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Seven courses of extremely clever cooking

After a hard week grafting at the coalface of wordsmithery, the Confidentials team felt like they deserved a treat.

If it’s a treat you’re after, where better than Grafene? And what better way to indulge than with the 7 To Taste menu? Seven courses of extremely clever cooking - as we found out.

That said, Grafene isn’t one of those up-itself places where people whisper in hushed tones and worship at the altar of pretentious food. In fact, we had a blast. Serious thought obviously goes into the food, but what’s put in front of you is playful, even whimsical.

First up was the bread. Not one of the 7 To Taste courses, the rye bread with whipped corn butter and the sourdough bread with butter and fermented carrot were just beautiful bonuses. They show the effort that goes into every detail at Grafene and the fermented carrot wasn’t a pointless flourish; it really added a punch of flavour.

The brill was an exquisite piece of fish with a fine delicate crisp layer on top like batter from an angel’s chippy

Next up was the iced cucumber soup with celery and smoked salmon. Again, not one of the 7 To Taste courses, but one of Grafene’s generous surprises. A very welcome surprise in this sweltering summer. It was light and fresh with a sweetness that drew you in, exciting the palate for what was to come. There was also an aniseed-y back note adding yet another layer of flavour. You don’t come to Grafene for one-note cooking.

Two courses in and we were up to the first of our 7 To Taste courses: Ham hock, celeriac, cured egg, tarragon. Generous meaty chunks of ham hock were bound together with ribbons of celeriac whilst the cured egg yolk which sat atop gave an unctuous richness to the whole dish. There were discs of sharp green apple and crackling but what you think is: Spaghetti carbonara. A mind game but a delicious one.

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Ham hock, celeriac, cured egg, tarragon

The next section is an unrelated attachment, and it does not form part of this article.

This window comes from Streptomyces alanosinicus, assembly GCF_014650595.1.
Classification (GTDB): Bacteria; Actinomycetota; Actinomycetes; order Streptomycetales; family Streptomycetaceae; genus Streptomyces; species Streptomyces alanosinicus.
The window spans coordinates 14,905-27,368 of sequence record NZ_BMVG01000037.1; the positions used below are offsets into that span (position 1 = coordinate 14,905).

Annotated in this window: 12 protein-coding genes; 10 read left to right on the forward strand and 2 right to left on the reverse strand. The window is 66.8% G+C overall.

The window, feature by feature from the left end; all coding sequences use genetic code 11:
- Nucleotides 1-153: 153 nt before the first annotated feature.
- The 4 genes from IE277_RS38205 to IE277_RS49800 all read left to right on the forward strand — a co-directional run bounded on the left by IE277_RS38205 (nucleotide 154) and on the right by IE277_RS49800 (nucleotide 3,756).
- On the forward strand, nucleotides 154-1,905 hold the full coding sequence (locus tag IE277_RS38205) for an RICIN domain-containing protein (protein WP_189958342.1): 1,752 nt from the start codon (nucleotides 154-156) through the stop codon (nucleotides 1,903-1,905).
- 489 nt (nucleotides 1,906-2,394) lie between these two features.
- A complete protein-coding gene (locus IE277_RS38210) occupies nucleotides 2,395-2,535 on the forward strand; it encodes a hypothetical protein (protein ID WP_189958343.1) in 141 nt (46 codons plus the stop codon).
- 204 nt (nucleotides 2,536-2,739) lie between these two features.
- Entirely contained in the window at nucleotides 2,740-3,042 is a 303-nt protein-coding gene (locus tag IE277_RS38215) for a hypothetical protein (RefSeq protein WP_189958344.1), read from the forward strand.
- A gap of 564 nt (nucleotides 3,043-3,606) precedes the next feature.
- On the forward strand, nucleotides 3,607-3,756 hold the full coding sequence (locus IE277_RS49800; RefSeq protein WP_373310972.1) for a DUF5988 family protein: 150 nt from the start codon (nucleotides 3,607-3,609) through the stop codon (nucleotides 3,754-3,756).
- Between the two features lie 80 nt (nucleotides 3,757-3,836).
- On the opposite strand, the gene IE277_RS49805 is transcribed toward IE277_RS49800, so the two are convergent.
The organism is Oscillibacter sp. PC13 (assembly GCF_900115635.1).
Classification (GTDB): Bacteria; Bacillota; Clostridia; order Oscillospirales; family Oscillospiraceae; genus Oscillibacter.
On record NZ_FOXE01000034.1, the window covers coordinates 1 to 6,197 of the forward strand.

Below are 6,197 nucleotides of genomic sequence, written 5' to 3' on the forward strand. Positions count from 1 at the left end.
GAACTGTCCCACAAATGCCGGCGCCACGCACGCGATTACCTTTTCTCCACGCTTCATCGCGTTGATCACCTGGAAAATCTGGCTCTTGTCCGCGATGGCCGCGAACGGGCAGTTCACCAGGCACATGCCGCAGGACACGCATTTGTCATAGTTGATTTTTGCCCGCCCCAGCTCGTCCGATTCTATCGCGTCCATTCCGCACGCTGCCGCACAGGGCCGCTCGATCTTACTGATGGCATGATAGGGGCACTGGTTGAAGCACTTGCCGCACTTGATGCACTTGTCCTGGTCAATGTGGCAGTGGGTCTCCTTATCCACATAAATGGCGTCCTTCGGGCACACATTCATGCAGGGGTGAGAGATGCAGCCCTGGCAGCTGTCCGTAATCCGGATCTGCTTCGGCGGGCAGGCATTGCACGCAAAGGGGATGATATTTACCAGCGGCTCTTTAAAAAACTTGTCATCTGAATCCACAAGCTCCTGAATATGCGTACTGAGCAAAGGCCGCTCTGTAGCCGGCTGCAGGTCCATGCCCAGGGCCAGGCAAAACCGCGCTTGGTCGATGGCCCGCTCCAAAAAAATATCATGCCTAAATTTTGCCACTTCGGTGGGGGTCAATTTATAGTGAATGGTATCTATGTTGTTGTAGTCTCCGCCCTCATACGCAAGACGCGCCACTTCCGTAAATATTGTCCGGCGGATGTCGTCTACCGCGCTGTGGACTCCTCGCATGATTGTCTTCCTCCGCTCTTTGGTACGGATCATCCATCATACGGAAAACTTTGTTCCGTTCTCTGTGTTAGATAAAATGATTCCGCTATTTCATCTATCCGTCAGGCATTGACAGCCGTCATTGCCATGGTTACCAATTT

The scallop, red pepper, dashi, avocado and tomato dish was a celebration of seafood and tomato. The Orkney scallop was gently caramelised and topped with chorizo powder, its white flesh quivering beneath like a red-head about to set forth onto a scorching beachfront. The different textures of tomato made it a great summer dish and the compressed cylinder of tomato may well become a benchmark of tomatoey-ness by which all other tomato tastes are measured. Everything was seasoned by the red pepper dashi and the salty sharpness of the parmesan crisp.

Brill, peas, caper, octopus, oyster was the Confidentials’ favourite dish. On the plate, it was a gorgeously presented restaurant dish but on the tongue it evoked memories of the finest seaside fish and chips and then some. The brill was an exquisite piece of fish with a fine delicate crisp layer on top like batter from an angel’s chippy whilst the caper and oyster emulsion was like a reminder of the poshest tartare sauce you’ve ever eaten and, alongside the peas, gave the vinegary flavour that every fish and chips dish needs. Happy, familiar yet also unexpected. This is what sets Grafene apart.

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Scallop, red pepper, dashi, avocado and tomato

The cep, consommé, truffle, shimeji was the opposite of a palate cleanser but it worked in the same way, bridging the flavour gap from the fish and chips flavour to pudding. For pudding, read Hereford beef, olive, kohlrabi, short rib. The full-bodied power of this paean to mushroom, with its aromatic umami scent, led seamlessly to the rich, glossy chocolatey notes of the beef dish.

The short rib was dense and almost gooey, like a decadent chocolate brownie but the dish was never heavy or cloying as the fermented kohlrabi cut through the richness whilst the creamy mussels also leavened the dish like mascarpone on a chocolate tart.

Another of Grafene’s surprises, this time of rhubarb, candied liquorice and ginger, and it was time for the actual desserts – fruity and fabulous, without the bull.

The strawberry, sponge, custard, verbena dish arrived wreathed in a lemony haze from the verbena granita. When the clouds parted, sweet strawberry shards rose dramatically from a mix of light and airy buttermilk sponge, sugared strawberries, fresh strawberries, strawberry jam, custard and pineberries. Like a plate of Wimbledon with all its skilful shots and artful play.

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Pineapple, pine, caramel, canelé was a picture. It had everything; height, drama, texture, flavour – the works. The traditional tropical flavours of pineapple and rum were totally rebooted with the freshness of pine ice-cream. It had everything needed to become a new classic.

After a plate of petits fours it was back to the office for more gruelling toil but we’ll always have the memories. Let’s hope some Grafene rip-off doesn’t spring up, taking our delicious foodie recollections of the 7 To Taste menu and turn them into the mundane. Because let’s face it, Grafene’s method of elevating your favourite food trips down memory lane and lifting them to another level is definitely a better way of going about it.

Grafene’s 7 To Taste menu is available to pre-order Monday – Friday, 6.30pm-8pm and Saturdays from 6pm-8pm.

It costs £70pp for seven courses and also includes homemade bread and some extra surprises. For a limited time get the 7 to taste with a bottle of prosecco through the Man Con App.

See the 7 To Taste menu

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Pineapple, pine, caramel, canelé